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Well Worn Works For Apparel Industry

Shoes made from old tires, fleeces made from recycled plastic, and organic cotton shirts -- recycling is in fashion in the clothing business.

“It’s gone beyond granola, and it’s gone beyond Earth Shoes,” says Marshal Cohen, chief analyst at the NDP Group. “The interest level is much greater.”

Environmentally-friendly clothing, shoes and accessories can be found across the board in the fashion world, according to Alice Demirjian, the director of fashion marketing at Parsons The New School for Design.

“We’re seeing it at the designer level with designers like Stella McCartney and multiple others, and then we’re seeing it on the low-end with places like Wal-Mart , who is incorporating a major initiative with organic cotton as well as recycled goods.”

Nike , for instance, is launching its own green initiative. Along with basketball star Steve Nash, the company recently released a 100 percent-recycled basketball sneaker called the Nike Trash Talk. The shoe is made with scrap leather and other waste from the factory floor. Even its shoebox is recycled.

“What Nike does first is we look at our environmental footprint, and we focus on our largest environmental impact and we reduce that,” says Lorrie Vogel, general manager for Considered Products at Nike, about the idea behind the shoe.

Nike will release two new versions of the Trash Talk shoe on Earth Day, April 22, at House of Hoops stores in New York City and New Orleans.

On the high-end, trend-setting department store Barneys New York has embraced green fashion as well.

"There is a fast-growing environmentally based fashion movement that we feel is the new cool," says Julie Gilhart, fashion director of Barneys New York. “It is redefining what luxury is all about.” Barneys features several eco-friendly designers, including Loomsate, which uses organic cotton in all of its clothes.

The upscale retail store also launched a T-shirt recycling program this month. Consumers can drop off old t-shirts at Barneys stores nationwide, and the shirts will be re-dyed, restyled and reprinted to create a new T-shirt collection that will be sold at Barneys stores over the holiday season.

Different shades of green

Being green does not necessarily have to be about what’s happening in the retail store, according to Alice Demirjian.

“It can be about what’s happening in the process of getting that product to the market,” she says. “Maybe it’s about improving their distribution, maybe it’s about improving their dying and finishing methods, maybe it’s about reconsidering where the goods are being made.”

Shoe company Teva, which is part of Deckers Outdoor , considered itself green before it ever had environmentally-friendly products in its store. The company, which was started by a Grand Canyon river guide, has been working with water conservation organizations to clean public waterways for years, but just last year it started to make products that reflect its environmentally-friendly message.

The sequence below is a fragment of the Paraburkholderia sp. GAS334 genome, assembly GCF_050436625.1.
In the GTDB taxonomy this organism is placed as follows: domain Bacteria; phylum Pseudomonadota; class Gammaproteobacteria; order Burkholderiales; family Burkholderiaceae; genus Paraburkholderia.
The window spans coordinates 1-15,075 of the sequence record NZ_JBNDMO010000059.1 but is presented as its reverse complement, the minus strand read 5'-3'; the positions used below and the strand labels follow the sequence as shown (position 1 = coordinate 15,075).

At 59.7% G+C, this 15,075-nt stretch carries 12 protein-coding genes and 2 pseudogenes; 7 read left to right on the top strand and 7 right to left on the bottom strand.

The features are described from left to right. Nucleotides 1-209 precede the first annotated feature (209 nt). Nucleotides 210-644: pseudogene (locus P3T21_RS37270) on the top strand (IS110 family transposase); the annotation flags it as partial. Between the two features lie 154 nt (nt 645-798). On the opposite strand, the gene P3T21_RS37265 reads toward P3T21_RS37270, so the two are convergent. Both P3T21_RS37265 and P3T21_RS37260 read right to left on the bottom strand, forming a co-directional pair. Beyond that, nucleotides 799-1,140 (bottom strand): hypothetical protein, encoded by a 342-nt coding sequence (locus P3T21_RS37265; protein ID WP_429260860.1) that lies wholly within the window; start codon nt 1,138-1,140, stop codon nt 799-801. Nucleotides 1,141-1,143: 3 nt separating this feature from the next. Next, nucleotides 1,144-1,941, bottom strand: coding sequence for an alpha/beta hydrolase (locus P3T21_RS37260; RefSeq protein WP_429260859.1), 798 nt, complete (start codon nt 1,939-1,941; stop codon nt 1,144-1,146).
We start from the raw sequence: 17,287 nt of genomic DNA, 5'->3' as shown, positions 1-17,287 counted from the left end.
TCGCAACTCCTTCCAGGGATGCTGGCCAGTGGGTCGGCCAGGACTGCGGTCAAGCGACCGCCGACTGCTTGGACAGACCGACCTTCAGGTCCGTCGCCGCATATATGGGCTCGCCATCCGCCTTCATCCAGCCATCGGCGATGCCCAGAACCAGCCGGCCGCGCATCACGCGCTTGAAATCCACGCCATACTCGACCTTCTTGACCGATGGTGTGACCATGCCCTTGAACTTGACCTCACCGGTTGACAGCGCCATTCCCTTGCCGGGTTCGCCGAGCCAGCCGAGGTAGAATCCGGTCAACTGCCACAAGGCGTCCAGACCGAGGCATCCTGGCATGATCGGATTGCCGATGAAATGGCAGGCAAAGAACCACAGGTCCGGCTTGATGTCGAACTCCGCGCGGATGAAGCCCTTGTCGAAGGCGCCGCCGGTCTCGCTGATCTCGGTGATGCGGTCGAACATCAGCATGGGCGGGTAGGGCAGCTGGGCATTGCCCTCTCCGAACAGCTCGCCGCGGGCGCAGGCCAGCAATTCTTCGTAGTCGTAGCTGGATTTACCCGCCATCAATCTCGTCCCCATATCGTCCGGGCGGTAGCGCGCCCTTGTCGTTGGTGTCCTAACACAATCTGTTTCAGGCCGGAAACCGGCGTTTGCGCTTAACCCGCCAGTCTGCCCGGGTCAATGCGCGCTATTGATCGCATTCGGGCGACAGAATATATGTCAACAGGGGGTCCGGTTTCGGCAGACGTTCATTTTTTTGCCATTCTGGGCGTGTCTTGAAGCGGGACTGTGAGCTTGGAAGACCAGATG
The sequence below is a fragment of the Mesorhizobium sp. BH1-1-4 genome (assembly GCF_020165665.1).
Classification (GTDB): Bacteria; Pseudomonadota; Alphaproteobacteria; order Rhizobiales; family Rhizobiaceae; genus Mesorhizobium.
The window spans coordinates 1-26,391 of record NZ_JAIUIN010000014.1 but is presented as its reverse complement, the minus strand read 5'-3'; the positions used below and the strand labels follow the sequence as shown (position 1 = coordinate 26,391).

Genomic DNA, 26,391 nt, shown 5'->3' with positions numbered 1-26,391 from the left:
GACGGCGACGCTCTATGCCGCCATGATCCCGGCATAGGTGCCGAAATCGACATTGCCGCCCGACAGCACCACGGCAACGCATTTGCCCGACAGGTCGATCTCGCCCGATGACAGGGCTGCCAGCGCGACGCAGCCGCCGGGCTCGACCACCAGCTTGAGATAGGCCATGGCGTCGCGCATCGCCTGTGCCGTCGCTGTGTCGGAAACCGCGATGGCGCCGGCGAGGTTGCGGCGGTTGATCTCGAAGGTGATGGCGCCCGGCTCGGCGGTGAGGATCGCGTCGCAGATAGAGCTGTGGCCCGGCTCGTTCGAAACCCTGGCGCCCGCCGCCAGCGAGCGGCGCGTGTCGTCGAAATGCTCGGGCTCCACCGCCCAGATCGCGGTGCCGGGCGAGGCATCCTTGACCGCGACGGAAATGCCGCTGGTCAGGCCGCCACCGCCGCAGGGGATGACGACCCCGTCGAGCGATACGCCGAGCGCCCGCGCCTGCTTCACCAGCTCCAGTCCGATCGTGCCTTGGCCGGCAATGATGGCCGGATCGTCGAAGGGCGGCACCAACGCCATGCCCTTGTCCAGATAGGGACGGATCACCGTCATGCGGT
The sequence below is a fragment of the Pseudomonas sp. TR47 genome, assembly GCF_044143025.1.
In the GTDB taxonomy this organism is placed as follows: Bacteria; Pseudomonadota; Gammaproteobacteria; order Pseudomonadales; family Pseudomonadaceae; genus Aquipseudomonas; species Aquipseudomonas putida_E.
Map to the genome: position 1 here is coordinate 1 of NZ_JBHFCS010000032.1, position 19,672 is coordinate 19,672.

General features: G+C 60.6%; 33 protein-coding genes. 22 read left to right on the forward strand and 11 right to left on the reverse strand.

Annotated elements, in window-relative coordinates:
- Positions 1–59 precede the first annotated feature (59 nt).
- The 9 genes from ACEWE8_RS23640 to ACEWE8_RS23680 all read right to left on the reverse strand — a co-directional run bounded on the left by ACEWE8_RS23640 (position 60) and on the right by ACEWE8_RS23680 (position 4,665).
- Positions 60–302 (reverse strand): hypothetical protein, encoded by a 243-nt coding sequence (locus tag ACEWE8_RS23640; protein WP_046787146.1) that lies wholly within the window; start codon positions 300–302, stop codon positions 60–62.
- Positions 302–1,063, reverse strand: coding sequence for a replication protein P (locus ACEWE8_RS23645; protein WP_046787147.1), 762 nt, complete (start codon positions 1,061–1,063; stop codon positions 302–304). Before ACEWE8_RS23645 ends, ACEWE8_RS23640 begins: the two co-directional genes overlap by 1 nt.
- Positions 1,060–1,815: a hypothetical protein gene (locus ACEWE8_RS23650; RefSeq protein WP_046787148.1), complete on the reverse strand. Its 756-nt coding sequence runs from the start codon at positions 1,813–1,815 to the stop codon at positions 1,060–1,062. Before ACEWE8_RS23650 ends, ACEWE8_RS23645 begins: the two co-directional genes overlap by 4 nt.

In the fall of 2007, the company launched its Curbside collection. Each shoe style is made from recycled materials. The soles are made from old car tires and factory scrap rubber, and the lining and top sole are made from recycled plastic bottles.

"Curbside was a way for us to test these new products that were out there," says Jaime Eschette, of Teva. "With the whole green movement all of the sudden now you can find all these different types of materials that are recycled, reused, sustainable, different things like that, which five years ago just wasn't out there, or if it was out there the prices were tremendous."

Teva is expanding its Curbside collection this year and may incorporate recycled materials into its entire line in 2009.

The green fashion trend has attracted well-meaning celebrities as well. In February, actress Natalie Portman launched a line of vegan-based shoes, partnering with Te Casan. Proceeds go the non-profit The Nature Conservancy.

Will the green fashion brown out?

“Three years ago only six percent of consumers were interested in eco-friendly products, excluding auto and food,” said Marshall Cohen, of the NDP Group. “That number has now grown to 21 percent.”

Cohen added that it’s up to the retail sector to maintain consumer interest.

"The consumer has said we're interested, but the consumer has also said we're interested, but you must make it legitimate, and you must make it show true value," says Cohen. "If brands and retailers continue to show and educate consumers on the value that these green products have, you will see this trend continually grow for another two years and then probably stabilize, but it won't go away."

If brands and retailers don't succeed in getting their eco-friendly messages to the forefront through the holiday season, Cohen thinks the green fashion trend could very well brown out.